Try to Find China Town
The next day, hit the streets for a walking tour through Kensington Market and China Town. A quick subway ride up to Bloor and you can take in an exhibit about Shanghai, or see an incredible display of minerals and crystals at the recently renovated Royal Ontario Museum. Still in the museum mood? You could walk across the street to the Gardiner Ceramic Museum - actually, it's worth the walk even if you can only spare 10 minutes to peruse the tiny but beautifully stocked museum shop. Hungry after all that? Head North on Avenue Road then hang on a left on Prince Arthur Avenue until you come to the Bedford Academy. The fare is typical pub food, but the patio and the street are what make this spot special (oh and if you're visiting during the Film Festival, it's a star spotting hot spot).

Take to the Lake
Heading to down to Queen's Quay you can usually find a free performance or exhibit at the Harbourfront Centre. If you're lucky, you'll see glass blowers or ceramic artists at work in the craft studios. There are usually 3-4 exhibits on at Harbourfront at any given time. From December through February there's also a public skating rink (like the one at Nathan Phillips Square). In the summer there are regular concerts, or outdoor movie screenings, or food festivals. Nearby, as part of the Harbourfront is the contemporary art gallery the Powerplant. If the weather is good, it's great to take a bike on the ferry to Toronto Island and spend the afternoon exploring.

In our Hood
Of course, if you're visiting us, by default you'll be visiting Roncesvalles. Basically, you can work off all those Polish donut calories by walking to High Park. Or you could head to Queen West to go antique shopping or head down to the Lake and see the Toronto skyline from the Western Lakeshore. Which ever you head you're bound to run into some part of Toronto you've never heard about before.

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Wednesday, May 14, 2008

This Animated Life

Chris Ware & John Kuramoto bring you this animation featured in season two of This American Life.

There's something fascinating to me about the foibles of New York life. It is a city both real and imagined, in which intellectual and whimsical pursuits seem equally valid and rewarding. In recent years, I think I've become aware that I participate in one of the many brands of New York. There exists a tribe of foreigners who somehow feel an affinity to Fairytale NYC that we can't quite explain. It might describe your politics, cultural aspirations or material desires but I'm going to just start calling it "New York" the way a font is called New York. NYB – New York Brand. I say a "brand" but it could just as well be an "attitude" or a "feeling" but whatever this is, it seems to be encapsulated by certain media or personalities that you can easily group together. That's how I feel about this cartoon. It's as though, this is my wish; I want to be walking in Manhattan, on a lovely spring day, discussing some celebrity I spotted. Unfortunately, that happens to be the height of my ambition at the moment. I think films made me want to desire this. Maybe this guy is right.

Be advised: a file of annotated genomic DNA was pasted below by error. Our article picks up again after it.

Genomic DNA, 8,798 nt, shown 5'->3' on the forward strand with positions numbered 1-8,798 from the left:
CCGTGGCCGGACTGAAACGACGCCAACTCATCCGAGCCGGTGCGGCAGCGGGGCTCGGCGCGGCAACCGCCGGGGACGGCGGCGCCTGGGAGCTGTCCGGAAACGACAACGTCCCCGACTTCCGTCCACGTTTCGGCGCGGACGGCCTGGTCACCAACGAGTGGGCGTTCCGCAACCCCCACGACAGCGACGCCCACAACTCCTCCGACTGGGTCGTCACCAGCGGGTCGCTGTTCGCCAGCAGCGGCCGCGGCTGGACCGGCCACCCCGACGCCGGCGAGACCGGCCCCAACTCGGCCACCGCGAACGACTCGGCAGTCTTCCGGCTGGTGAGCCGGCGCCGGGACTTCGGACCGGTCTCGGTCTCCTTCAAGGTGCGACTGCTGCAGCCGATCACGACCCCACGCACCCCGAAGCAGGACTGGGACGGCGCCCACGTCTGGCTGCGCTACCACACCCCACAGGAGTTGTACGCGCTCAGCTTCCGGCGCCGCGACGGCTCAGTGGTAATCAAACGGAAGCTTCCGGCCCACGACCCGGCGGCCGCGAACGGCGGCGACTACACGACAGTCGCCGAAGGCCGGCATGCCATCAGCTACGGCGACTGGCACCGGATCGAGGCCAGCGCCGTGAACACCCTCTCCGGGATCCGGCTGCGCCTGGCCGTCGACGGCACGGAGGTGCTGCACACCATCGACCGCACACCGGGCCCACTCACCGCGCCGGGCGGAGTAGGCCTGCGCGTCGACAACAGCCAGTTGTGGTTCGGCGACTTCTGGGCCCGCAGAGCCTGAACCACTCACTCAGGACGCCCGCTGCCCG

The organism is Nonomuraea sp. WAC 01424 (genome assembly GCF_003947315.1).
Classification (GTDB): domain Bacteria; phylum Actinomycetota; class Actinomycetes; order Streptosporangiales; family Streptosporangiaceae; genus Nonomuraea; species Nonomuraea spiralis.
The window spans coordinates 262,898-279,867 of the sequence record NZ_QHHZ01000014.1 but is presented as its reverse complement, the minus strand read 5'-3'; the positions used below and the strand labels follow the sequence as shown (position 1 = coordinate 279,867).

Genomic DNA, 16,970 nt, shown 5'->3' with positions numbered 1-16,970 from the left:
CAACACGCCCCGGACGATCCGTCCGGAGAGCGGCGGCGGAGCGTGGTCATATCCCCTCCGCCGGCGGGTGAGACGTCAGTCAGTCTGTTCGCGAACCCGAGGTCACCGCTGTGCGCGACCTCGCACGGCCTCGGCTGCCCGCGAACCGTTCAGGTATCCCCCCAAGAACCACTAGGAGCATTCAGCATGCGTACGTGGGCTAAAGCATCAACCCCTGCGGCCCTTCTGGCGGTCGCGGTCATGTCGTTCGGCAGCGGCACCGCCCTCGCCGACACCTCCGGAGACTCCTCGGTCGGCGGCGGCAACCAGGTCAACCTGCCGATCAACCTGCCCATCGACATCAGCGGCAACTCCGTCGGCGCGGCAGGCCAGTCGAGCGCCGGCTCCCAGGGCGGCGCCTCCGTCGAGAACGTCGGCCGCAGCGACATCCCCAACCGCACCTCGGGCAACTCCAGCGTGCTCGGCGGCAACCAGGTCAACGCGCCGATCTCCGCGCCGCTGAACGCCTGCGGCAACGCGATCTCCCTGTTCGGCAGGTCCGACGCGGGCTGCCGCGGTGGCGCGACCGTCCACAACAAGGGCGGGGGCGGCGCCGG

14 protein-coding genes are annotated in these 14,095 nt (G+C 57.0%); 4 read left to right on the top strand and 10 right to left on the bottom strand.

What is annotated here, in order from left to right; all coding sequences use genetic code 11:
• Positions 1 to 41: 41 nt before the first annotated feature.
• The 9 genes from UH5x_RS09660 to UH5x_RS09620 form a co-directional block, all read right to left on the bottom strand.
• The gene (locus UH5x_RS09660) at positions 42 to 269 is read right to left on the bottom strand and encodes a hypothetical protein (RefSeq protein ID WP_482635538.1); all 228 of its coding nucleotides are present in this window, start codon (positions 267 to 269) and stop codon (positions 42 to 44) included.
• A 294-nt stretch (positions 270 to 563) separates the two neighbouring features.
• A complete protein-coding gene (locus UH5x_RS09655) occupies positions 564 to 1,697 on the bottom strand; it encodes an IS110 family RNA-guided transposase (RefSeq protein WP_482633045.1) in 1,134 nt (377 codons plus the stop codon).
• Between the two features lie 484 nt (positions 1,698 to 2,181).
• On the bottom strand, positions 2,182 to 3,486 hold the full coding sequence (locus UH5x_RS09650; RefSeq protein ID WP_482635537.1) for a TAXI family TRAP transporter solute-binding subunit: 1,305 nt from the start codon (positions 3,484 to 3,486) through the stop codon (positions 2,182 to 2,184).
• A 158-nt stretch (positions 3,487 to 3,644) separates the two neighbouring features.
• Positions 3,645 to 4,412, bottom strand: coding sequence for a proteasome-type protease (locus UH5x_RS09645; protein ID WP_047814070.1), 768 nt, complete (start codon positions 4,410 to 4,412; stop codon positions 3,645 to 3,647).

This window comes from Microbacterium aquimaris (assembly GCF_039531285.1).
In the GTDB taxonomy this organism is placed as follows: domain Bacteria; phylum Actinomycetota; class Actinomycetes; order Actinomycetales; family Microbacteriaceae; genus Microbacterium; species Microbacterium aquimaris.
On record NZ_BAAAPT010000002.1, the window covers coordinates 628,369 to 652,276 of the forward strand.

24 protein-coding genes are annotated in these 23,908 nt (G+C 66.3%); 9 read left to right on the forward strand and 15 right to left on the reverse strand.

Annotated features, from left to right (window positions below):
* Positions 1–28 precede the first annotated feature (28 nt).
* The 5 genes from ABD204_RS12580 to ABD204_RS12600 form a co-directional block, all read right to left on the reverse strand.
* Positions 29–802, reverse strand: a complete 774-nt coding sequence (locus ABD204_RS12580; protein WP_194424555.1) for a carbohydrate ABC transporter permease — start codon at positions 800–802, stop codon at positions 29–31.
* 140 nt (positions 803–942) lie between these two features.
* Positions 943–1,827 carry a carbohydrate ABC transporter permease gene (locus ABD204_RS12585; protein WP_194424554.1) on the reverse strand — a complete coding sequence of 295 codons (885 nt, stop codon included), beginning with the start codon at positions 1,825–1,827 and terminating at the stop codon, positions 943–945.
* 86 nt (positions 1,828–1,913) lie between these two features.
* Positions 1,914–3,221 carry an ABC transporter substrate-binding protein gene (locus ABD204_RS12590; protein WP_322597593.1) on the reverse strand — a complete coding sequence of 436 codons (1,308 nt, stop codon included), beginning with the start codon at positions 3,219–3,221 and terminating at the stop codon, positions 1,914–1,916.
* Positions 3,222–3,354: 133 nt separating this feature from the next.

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Sunday, May 11, 2008

Happy Momma's Day!


Wednesday, May 07, 2008

All in a Day's Sleep

Device for treating vascular malformations
Today I went for another Bleomycin injection. When you get up at 5AM, you don't need a very strong anesthetic to put you under. Still I was grateful to be in the skilled hands of Dr. Atul Prabhu. I know it sounds strange to mention your anesthetist but this was my sixth time going in for one of these injections and the clumsiness of the last anesthetist left me battered and bruised (feeling incredibly hung over with raccoon eyes and bleeding nose). So when I awoke feeling refreshed, bruise-free it was Dr. Prabhu I had to thank. I want this guy to swing by the house and tuck me in at night with a shot of "tonic" and a few blasts of pure oxygen, sweet sweet oxygen.

I should mention too that the doc who did the injection, Dr. Peter Howard was good enough to send me home with a prescription just in case complications should arise (pain, swelling, possible infection, you know, the usual).

Grant Achatz
Since these injections into my tongue began I've learned that there are some crucial senses that make us who we are. For me, taste has been something I completely took for granted – until of course, I was missing it. Which is why I take greater care to grill my meat and NOT over cook my veg. There's a remarkable profile in this week's New Yorker of Grant Achatz, a Chicago based chef running a restaurant while battling tongue cancer. Some time ago when surgery was considered an option, I met with a surgeon who had a lot experience with tongue cancer. People who lose part of their tongue suffer lose of taste, speech and have difficulty eating. The times when my tongue has been swollen have given me a sliver of insight into how hard something like that could be so check the article to see how this innovative chef hasn't let his disease slow him down.


Monday, May 05, 2008

The Real Great Lake Swimmers

photo: Bernice Iarocci
When you've called during the past year, and I've said Angela was busy – this is what I was talking about. Over 2000 students, educators, artists and designers have been brought together through Project Fishnet to create over 1200 textile fish now exhibited at Harbourfront Centre in Toronto. Angela and Claire have been working at a pace that would make James Brown look like lazy. That pace hit a fever pitch in the last two weeks as volunteers were culled from every corner, photos were Photoshopped, graphics were printed and fish were strung. The show opened last Friday and from everything I saw it was a hit. I think some of the hard-core art folk were a little taken aback by the presence of so many kids, though that didn't stop them from polishing off the punch bowl (oh yeah, ol' skool punch bowl).

Check out the Fishnet Web site, and gallery of fish crafted by artists and kids alike (including your humble author).